Wrong.

The engines have worked fine on the way up, functioning flawlessly for more than four and a half minutes. These engines would have no problem "in getting to orbit." The problems have occurred while trying to land.

Furthermore, the section of EDL currently being tested is very likely a lot easier than than the initial atmospheric interface upon return from Mars.

Name calling further harms the veracity of your unreasoned post , btw. Some of us have seen a test program before.

The problem with the raptors is that starting them results in damages 50% of the time. They are still experimental and not up to the task of spaceflight.

I could go through all the times raptors have had to be replaced or fixed from static fires but I cba.

Offline kessdawg

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Re: SpaceX Raptor engine - General Thread 2
« Reply #2803 on: 02/03/2021 04:37 pm »
Can we please put the quote above the response in posts? It makes reading nested quotes easier.

Re: SpaceX Raptor engine - General Thread 2
« Reply #2804 on: 02/03/2021 04:57 pm »
Raptor does seem to be still quite fragile, at least during start-up transients.  Making a highly reusable engine with record breaking chamber pressures and thermal fatigue inducing wall heat fluxes is exceptionally difficult and with over 50 built to date (a similar number to the entire shuttle program for RS25's), we are still seeing regular swap outs from hot fires of test vehicles.  This debugging phase of development could be resolved already or it could take years to identify and fix the issues.  With 40 ish engines on a Starship launch they are going to need highly reliable engines very soon.
Careful, you'll be accused of "concern trolling". Way too many amazing peoples who are denying reality. Raptors will be the limiting factor in getting to orbit.

I find it a bit baffling that I reported this post and the only result is a mod actually liking it...  Itís clearly disrespectful. I donít like it when people dismiss others as concern-trolls, but calling everyone that disagrees with you a amazing people in denial is even worse. The poster could have expressed their opinion in a respectful manner, and choose not to. If  one did the same and went to the sls  section of the forum saying Ďthere are too many sls amazing peoples here denying reality etc.í the post would be rightfully removed, and I donít understand why the same doesnít apply here.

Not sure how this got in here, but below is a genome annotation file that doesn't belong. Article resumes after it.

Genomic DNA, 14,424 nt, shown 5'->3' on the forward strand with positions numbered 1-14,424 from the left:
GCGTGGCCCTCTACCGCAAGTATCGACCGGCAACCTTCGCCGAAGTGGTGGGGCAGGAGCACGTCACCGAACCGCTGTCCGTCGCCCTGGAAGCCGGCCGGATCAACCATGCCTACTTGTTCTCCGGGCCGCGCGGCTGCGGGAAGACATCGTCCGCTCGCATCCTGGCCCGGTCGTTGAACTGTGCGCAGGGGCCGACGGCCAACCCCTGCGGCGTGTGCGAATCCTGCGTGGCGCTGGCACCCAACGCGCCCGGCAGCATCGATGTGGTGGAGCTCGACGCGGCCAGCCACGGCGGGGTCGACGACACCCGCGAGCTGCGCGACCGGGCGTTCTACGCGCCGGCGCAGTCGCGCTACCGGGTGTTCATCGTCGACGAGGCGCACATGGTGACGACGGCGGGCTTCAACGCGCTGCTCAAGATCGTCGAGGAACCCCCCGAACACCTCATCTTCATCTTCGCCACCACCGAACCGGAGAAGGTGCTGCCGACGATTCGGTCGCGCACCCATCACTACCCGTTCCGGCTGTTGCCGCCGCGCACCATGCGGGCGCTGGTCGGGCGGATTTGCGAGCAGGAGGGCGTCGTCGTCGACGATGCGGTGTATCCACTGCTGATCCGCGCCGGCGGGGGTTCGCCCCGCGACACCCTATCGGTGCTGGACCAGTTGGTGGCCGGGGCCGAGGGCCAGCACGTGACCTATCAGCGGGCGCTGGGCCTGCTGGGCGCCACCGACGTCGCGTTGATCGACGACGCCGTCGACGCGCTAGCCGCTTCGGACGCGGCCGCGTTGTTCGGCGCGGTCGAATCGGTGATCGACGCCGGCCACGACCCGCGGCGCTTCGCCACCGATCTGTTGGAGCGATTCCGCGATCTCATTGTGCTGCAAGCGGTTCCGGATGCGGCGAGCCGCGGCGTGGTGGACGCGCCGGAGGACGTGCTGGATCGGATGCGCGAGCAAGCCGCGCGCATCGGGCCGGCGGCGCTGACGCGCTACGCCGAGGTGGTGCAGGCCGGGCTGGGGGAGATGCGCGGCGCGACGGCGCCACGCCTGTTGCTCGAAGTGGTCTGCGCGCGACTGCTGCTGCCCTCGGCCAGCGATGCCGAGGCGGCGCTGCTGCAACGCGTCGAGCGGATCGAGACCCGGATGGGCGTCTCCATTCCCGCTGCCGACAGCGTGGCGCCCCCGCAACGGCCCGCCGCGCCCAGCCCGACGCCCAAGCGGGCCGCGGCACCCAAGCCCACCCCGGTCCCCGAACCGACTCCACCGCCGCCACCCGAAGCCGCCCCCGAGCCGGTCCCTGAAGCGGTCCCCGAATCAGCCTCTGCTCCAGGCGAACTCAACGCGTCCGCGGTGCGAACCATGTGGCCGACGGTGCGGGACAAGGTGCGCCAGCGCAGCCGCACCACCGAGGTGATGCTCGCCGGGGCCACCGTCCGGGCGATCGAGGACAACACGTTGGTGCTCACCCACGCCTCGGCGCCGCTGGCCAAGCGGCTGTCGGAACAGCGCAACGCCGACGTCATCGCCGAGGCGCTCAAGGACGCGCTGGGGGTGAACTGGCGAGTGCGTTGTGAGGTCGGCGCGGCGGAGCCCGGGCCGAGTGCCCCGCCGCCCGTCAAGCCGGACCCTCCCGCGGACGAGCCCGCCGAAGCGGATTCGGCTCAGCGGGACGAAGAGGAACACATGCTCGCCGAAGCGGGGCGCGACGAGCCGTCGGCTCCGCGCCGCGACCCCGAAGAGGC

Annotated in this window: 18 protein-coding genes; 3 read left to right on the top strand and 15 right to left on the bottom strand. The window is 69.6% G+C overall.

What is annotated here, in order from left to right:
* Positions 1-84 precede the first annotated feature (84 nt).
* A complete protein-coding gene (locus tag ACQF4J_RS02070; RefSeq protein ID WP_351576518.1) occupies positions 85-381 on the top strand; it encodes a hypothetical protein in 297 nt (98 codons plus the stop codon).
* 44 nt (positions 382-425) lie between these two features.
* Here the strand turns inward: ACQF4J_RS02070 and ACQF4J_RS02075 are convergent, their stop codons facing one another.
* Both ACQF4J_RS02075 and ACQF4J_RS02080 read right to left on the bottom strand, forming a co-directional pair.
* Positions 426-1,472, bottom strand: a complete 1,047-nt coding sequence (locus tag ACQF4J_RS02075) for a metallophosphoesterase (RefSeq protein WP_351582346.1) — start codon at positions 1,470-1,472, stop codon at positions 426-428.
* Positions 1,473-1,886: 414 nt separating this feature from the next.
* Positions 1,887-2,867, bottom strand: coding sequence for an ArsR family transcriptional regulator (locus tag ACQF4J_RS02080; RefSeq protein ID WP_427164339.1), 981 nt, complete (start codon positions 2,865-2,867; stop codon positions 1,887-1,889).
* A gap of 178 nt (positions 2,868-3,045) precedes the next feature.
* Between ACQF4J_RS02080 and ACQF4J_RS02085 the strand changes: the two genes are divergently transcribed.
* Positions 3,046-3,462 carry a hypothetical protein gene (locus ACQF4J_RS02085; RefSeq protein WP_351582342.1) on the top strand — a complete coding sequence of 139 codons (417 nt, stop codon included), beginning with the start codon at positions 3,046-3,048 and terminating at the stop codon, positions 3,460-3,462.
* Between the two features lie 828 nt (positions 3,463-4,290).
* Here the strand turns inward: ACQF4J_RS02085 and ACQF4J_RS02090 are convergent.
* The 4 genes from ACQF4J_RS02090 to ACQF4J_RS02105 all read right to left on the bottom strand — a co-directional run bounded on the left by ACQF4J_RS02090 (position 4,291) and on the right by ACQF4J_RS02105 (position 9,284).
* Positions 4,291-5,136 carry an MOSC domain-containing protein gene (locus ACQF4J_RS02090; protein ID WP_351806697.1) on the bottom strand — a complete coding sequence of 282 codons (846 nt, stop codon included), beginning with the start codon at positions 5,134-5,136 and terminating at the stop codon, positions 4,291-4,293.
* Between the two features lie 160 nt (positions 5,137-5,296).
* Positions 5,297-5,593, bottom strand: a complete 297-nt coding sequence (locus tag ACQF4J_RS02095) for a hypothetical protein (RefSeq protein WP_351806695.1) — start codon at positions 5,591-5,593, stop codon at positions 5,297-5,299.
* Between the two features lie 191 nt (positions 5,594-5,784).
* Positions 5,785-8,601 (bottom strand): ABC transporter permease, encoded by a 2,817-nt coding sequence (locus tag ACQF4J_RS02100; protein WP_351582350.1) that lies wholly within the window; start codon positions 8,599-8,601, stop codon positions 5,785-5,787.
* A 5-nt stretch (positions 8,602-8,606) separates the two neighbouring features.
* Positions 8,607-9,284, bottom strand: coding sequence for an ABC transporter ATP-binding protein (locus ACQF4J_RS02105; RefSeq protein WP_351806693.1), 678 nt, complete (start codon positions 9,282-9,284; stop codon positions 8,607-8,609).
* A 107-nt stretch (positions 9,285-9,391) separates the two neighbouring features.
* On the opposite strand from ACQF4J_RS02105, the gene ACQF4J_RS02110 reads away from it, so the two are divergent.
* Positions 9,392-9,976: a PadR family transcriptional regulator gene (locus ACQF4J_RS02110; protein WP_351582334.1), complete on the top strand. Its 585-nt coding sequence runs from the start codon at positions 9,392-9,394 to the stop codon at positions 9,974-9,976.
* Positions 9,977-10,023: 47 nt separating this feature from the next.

Failure is not only an option, it's the only way to learn.
"Tradition is not the worship of ashes, but the custody of fire" - Gustav Mahler

Offline Ocisly

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Re: SpaceX Raptor engine - General Thread 2
« Reply #2805 on: 02/03/2021 05:08 pm »
Raptor does seem to be still quite fragile, at least during start-up transients.  Making a highly reusable engine with record breaking chamber pressures and thermal fatigue inducing wall heat fluxes is exceptionally difficult and with over 50 built to date (a similar number to the entire shuttle program for RS25's), we are still seeing regular swap outs from hot fires of test vehicles.  This debugging phase of development could be resolved already or it could take years to identify and fix the issues.  With 40 ish engines on a Starship launch they are going to need highly reliable engines very soon.
Careful, you'll be accused of "concern trolling". Way too many amazing peoples who are denying reality. Raptors will be the limiting factor in getting to orbit.

I find it a bit baffling that I reported this post and the only result is a mod actually liking it...  Itís clearly disrespectful. I donít like it when people dismiss others as concern-trolls, but calling everyone that disagrees with you a amazing people in denial is even worse. The poster could have expressed their opinion in a respectful manner, and choose not to. If  one did the same and went to the sls  section of the forum saying Ďthere are too many sls amazing peoples here denying reality etc.í the post would be rightfully removed, and I donít understand why the same doesnít apply here.

My comment wasn't directed at anyone so I don't know why you would report it. It just frustrates me when you don't go along with the fantasies of colonies on Mars, rockets replacing airplanes etc. you get called a "concern troll" by rose tinted glasses wearing superfans.
« Last Edit: 02/03/2021 05:14 pm by Ocisly »

Online Chris Bergin

Re: SpaceX Raptor engine - General Thread 2
« Reply #2806 on: 02/03/2021 05:15 pm »
New thread time, given the handbags swinging here - leaving them above so people can see what we mean. Happens when you have a one million read thread and lots of posts - people lose focus and start bickering with one other person in front of thousands of people (why? It's not a good look! ;D )

New thread:

https://forum.nasaspaceflight.com/index.php?topic=52988.0
« Last Edit: 02/03/2021 05:21 pm by Chris Bergin »